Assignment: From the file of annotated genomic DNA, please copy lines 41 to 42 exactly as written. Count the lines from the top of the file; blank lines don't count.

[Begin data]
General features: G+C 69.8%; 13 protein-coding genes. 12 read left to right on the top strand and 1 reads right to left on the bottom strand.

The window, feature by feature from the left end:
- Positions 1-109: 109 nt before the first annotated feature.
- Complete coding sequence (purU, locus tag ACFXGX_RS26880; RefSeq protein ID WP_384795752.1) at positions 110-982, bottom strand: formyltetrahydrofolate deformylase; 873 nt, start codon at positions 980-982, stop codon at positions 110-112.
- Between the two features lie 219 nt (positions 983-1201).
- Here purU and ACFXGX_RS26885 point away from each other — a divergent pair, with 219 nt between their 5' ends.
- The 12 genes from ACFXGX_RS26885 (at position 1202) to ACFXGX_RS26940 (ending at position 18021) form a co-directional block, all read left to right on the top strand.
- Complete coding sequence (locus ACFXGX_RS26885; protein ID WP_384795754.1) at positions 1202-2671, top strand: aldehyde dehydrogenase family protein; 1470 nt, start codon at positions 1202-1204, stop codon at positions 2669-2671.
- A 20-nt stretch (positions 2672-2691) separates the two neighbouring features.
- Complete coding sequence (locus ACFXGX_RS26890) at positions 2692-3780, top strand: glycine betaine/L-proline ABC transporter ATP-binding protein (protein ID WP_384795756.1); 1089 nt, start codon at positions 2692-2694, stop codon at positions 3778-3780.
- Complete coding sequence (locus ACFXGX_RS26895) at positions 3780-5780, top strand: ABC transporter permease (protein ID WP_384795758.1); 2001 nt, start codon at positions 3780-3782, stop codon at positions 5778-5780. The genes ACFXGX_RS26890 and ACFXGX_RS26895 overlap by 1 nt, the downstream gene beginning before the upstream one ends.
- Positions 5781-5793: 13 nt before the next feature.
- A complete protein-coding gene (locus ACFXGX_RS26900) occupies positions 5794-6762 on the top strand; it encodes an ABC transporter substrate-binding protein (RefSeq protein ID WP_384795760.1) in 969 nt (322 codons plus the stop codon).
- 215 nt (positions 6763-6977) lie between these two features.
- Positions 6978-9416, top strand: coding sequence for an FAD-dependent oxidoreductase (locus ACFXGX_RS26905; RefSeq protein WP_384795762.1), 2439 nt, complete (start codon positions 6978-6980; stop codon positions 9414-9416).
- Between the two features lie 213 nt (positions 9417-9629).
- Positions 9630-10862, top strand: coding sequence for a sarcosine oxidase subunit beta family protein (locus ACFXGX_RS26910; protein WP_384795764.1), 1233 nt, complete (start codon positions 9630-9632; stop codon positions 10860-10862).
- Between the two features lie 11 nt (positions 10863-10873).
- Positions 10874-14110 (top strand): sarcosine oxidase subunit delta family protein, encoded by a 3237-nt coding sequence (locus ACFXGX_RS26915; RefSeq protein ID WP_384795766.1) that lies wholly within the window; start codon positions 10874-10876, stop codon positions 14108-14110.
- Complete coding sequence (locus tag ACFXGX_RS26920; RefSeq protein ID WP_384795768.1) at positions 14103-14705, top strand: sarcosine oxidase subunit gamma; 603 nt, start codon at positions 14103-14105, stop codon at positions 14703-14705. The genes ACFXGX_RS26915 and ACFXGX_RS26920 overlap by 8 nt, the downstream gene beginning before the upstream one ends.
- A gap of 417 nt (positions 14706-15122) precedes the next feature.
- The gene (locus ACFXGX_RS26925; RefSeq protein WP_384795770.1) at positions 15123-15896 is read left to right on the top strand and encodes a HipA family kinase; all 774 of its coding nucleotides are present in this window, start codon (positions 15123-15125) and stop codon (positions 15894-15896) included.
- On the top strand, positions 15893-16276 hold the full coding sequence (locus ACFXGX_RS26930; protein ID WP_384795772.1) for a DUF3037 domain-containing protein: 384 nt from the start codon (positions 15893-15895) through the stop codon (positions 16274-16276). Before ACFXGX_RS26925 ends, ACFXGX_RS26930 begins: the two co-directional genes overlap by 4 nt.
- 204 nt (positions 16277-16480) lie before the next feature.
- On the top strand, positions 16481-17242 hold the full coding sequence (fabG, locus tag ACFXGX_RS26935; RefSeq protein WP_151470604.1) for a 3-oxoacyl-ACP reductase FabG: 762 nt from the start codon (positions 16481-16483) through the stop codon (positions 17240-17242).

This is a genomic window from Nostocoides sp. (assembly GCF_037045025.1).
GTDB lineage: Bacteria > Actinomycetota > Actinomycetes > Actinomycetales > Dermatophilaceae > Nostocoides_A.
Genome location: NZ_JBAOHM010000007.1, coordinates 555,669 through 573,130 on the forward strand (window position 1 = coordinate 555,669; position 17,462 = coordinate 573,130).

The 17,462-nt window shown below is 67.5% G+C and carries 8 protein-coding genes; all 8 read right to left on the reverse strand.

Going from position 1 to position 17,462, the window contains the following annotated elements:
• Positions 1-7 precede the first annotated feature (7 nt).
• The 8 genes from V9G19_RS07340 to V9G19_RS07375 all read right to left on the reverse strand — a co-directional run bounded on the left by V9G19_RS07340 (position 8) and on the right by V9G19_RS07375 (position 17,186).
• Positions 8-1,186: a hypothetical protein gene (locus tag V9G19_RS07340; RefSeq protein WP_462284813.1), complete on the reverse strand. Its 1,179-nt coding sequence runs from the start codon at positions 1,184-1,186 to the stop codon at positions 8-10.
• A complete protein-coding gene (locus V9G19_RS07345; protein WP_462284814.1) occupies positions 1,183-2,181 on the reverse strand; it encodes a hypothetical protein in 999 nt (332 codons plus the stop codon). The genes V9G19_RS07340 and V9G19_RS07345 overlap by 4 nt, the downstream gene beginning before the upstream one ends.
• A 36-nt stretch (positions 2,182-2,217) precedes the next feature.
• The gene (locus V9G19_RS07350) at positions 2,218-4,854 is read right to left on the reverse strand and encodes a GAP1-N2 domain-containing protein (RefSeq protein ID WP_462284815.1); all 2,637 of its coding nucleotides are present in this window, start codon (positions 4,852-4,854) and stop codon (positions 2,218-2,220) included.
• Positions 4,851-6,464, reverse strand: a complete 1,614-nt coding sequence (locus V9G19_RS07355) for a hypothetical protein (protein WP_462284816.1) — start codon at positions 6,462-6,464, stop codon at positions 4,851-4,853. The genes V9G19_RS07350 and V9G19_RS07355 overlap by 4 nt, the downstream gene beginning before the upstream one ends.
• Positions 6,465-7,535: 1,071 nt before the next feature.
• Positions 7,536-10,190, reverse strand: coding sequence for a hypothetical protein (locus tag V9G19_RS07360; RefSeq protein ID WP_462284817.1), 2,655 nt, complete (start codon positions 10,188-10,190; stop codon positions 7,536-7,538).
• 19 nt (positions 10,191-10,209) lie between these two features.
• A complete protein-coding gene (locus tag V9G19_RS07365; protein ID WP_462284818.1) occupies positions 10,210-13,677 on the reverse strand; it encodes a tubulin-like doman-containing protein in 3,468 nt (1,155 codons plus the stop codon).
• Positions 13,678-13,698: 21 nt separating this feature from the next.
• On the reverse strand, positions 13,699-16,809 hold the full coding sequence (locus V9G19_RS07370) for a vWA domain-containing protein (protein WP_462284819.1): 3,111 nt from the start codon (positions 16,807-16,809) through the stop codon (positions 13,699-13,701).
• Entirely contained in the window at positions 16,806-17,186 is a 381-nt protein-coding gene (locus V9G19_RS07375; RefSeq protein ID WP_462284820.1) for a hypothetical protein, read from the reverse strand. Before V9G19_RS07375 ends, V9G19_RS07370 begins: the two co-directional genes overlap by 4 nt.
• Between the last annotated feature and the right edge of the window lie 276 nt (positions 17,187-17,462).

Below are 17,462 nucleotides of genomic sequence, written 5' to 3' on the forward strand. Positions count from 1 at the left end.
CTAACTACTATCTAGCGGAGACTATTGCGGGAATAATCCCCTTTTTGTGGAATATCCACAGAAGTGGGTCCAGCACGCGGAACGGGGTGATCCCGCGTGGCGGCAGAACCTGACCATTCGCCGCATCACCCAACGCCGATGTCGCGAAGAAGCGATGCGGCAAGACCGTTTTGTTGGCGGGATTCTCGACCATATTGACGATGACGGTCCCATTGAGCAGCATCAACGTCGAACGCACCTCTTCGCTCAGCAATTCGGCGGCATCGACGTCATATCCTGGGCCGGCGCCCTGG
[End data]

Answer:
• A complete protein-coding gene (locus tag V9G19_RS07365; protein ID WP_462284818.1) occupies positions 10,210-13,677 on the reverse strand; it encodes a tubulin-like doman-containing protein in 3,468 nt (1,155 codons plus the stop codon).
• Positions 13,678-13,698: 21 nt separating this feature from the next.